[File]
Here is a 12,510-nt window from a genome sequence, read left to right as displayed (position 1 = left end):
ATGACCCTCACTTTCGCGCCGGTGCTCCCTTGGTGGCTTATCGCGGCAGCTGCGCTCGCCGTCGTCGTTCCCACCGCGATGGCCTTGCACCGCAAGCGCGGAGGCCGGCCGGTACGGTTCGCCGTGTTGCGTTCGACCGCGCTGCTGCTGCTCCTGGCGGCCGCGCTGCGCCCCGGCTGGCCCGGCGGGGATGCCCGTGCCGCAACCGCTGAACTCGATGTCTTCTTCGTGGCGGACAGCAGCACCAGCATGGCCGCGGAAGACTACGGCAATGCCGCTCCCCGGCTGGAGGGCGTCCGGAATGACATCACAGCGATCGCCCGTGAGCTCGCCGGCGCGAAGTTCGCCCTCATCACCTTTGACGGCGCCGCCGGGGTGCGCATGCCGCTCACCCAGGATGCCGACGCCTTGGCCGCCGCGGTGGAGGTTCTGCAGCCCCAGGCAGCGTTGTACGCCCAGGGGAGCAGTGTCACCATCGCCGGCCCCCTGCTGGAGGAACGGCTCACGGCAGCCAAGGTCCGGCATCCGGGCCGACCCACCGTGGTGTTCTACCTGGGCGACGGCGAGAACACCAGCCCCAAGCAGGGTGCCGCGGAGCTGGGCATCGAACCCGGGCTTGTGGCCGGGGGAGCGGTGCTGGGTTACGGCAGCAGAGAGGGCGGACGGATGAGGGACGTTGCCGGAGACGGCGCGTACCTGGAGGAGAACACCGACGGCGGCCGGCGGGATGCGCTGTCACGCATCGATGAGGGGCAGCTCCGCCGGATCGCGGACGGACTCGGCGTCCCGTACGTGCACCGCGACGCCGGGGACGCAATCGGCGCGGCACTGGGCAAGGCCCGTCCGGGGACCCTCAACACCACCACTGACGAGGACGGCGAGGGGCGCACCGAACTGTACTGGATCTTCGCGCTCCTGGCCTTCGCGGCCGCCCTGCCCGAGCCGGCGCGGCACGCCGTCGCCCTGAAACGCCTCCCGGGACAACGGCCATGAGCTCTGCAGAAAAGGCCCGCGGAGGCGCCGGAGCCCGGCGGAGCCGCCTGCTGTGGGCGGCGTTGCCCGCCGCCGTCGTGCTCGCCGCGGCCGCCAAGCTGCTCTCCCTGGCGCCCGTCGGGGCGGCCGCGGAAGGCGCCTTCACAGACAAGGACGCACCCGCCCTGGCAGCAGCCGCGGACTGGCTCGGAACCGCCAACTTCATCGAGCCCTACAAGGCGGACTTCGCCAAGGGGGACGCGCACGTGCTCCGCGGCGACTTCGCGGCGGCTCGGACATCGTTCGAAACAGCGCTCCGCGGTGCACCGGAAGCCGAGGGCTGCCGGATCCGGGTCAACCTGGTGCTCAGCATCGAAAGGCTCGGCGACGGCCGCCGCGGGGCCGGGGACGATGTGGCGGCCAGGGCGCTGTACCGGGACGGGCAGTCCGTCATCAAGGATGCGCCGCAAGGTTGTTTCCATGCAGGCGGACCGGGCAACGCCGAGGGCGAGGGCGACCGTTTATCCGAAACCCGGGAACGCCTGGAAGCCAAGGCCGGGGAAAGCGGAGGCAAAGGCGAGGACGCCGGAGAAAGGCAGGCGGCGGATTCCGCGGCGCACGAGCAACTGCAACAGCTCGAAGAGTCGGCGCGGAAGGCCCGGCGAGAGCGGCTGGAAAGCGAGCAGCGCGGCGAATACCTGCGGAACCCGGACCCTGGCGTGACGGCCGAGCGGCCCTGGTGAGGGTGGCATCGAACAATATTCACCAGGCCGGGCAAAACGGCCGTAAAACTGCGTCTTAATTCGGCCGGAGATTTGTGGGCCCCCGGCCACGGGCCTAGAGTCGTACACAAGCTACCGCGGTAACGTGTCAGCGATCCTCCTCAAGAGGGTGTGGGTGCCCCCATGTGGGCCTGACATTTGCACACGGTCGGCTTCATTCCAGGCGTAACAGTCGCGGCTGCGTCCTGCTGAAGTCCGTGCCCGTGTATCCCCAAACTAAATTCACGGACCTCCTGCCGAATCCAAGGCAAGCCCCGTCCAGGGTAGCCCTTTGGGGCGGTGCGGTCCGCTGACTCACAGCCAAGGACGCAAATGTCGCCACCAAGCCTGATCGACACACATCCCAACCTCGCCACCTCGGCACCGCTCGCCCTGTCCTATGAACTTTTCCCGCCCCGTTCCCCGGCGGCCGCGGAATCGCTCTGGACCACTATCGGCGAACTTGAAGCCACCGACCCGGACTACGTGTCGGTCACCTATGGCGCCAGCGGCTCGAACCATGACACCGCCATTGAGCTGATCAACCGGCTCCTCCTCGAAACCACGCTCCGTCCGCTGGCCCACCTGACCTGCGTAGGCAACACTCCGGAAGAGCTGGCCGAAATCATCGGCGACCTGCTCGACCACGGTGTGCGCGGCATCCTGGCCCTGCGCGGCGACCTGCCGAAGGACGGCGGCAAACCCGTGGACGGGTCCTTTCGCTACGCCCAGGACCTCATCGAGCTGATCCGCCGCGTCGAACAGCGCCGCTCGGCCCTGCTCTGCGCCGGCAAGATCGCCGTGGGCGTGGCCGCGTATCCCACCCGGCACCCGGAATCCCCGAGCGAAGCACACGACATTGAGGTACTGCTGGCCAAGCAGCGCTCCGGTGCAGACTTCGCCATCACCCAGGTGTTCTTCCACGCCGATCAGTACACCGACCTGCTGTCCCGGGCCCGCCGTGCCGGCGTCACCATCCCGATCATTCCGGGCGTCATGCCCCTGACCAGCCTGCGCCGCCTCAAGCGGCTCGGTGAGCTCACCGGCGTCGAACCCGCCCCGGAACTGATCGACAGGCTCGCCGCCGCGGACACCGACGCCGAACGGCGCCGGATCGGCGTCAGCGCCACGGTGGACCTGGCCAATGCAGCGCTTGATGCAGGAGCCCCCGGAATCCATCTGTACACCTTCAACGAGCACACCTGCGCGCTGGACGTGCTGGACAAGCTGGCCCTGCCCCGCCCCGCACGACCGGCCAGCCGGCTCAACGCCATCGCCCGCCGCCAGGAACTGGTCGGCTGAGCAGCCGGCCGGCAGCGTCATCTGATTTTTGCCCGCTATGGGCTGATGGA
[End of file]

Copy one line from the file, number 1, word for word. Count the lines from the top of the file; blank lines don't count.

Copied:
Here is a 12,510-nt window from a genome sequence, read left to right as displayed (position 1 = left end):